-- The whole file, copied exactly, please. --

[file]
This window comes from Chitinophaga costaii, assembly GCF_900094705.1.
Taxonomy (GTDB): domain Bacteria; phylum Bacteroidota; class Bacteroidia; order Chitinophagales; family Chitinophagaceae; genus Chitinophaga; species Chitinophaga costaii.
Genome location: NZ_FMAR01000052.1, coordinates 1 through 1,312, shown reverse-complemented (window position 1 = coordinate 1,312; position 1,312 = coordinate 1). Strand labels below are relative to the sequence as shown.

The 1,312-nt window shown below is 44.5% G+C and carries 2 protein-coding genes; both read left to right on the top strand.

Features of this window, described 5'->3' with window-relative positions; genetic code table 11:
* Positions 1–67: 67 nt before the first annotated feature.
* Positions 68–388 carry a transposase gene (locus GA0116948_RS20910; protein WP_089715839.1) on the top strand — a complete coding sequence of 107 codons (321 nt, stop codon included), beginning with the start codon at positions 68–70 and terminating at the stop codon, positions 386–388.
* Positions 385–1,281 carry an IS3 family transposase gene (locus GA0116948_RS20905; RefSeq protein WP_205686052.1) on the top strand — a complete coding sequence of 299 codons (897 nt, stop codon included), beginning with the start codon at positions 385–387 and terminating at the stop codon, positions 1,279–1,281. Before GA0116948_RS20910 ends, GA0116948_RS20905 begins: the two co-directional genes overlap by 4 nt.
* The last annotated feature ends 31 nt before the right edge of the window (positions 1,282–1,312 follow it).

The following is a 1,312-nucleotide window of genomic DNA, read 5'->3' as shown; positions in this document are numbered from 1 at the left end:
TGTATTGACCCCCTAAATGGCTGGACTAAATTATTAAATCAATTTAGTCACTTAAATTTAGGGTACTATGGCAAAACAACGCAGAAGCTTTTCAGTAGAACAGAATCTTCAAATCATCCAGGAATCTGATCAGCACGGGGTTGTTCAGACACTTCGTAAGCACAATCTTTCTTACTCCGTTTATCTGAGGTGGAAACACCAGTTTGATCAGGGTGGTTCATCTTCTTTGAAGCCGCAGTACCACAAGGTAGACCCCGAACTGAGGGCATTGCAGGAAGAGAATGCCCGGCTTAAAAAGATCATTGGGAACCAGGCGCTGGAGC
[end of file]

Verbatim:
This window comes from Chitinophaga costaii, assembly GCF_900094705.1.
Taxonomy (GTDB): domain Bacteria; phylum Bacteroidota; class Bacteroidia; order Chitinophagales; family Chitinophagaceae; genus Chitinophaga; species Chitinophaga costaii.
Genome location: NZ_FMAR01000052.1, coordinates 1 through 1,312, shown reverse-complemented (window position 1 = coordinate 1,312; position 1,312 = coordinate 1). Strand labels below are relative to the sequence as shown.

The 1,312-nt window shown below is 44.5% G+C and carries 2 protein-coding genes; both read left to right on the top strand.

Features of this window, described 5'->3' with window-relative positions; genetic code table 11:
* Positions 1–67: 67 nt before the first annotated feature.
* Positions 68–388 carry a transposase gene (locus GA0116948_RS20910; protein WP_089715839.1) on the top strand — a complete coding sequence of 107 codons (321 nt, stop codon included), beginning with the start codon at positions 68–70 and terminating at the stop codon, positions 386–388.
* Positions 385–1,281 carry an IS3 family transposase gene (locus GA0116948_RS20905; RefSeq protein WP_205686052.1) on the top strand — a complete coding sequence of 299 codons (897 nt, stop codon included), beginning with the start codon at positions 385–387 and terminating at the stop codon, positions 1,279–1,281. Before GA0116948_RS20910 ends, GA0116948_RS20905 begins: the two co-directional genes overlap by 4 nt.
* The last annotated feature ends 31 nt before the right edge of the window (positions 1,282–1,312 follow it).

The following is a 1,312-nucleotide window of genomic DNA, read 5'->3' as shown; positions in this document are numbered from 1 at the left end:
TGTATTGACCCCCTAAATGGCTGGACTAAATTATTAAATCAATTTAGTCACTTAAATTTAGGGTACTATGGCAAAACAACGCAGAAGCTTTTCAGTAGAACAGAATCTTCAAATCATCCAGGAATCTGATCAGCACGGGGTTGTTCAGACACTTCGTAAGCACAATCTTTCTTACTCCGTTTATCTGAGGTGGAAACACCAGTTTGATCAGGGTGGTTCATCTTCTTTGAAGCCGCAGTACCACAAGGTAGACCCCGAACTGAGGGCATTGCAGGAAGAGAATGCCCGGCTTAAAAAGATCATTGGGAACCAGGCGCTGGAGC